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Child Orthopedics
Spine - Cervical
Spine - Lumbar
Spine - Thoracic

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My 14-year-old daughter has been having knee pain and complains of a "crunching" feeling under her kneecap when she straightens her knee. Her pediatrician says this may be coming from the position of her kneecap called the "Q-angle." Can you explain this to me?

Q-angle--or quadriceps angle--is the angle between the quadriceps muscle (front of the thigh) and the patellar tendon (just below the kneecap). This angle can be determined using X-rays. More often, it is measured by placing the person flat on a table with the hips, knees, and feet in a neutral position. A line is drawn from the pelvic bone to the middle of the kneecap. A second line is drawn from the middle of the kneecap through the large bump on the shin (called the tibial tubercle). The angle formed by the crossing of these two lines is called the Q-angle.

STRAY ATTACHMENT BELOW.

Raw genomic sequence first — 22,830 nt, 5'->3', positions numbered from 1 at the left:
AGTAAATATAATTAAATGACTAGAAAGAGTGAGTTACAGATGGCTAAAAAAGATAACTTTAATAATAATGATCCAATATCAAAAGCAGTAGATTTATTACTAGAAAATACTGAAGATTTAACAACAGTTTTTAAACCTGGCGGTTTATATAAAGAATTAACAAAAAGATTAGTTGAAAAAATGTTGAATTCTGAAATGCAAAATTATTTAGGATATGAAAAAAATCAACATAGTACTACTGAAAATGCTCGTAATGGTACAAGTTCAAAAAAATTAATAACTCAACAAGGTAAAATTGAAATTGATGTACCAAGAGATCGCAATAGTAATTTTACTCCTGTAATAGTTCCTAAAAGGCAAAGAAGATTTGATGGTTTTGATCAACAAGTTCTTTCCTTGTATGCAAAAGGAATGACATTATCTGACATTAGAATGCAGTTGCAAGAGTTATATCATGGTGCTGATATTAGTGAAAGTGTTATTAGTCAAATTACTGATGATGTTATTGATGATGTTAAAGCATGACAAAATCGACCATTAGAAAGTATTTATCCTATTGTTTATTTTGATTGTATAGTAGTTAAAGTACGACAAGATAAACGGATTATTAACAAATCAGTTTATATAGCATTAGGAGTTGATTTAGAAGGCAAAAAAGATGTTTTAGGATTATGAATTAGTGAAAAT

Normally, the Q-angle is between 13 and 18 degrees when measured this way. Boys and men usually have smaller angles than girls and women. With a larger than normal Q-angle, the kneecap (patella) moves up and down over the knee joint in such a way that it can cause wear and tear of the cartilage. This causes crepitus, or the crunching feeling people describe when straightening the knee.

Ask your doctor about seeing a physical therapist. Using taping techniques, shoe inserts (orthotics), or muscle strengthening exercises, the therapist may be able to help your daughter learn how to keep the patella in the middle.  These measures can help reduce pain, swelling, and the crepitus sensation.


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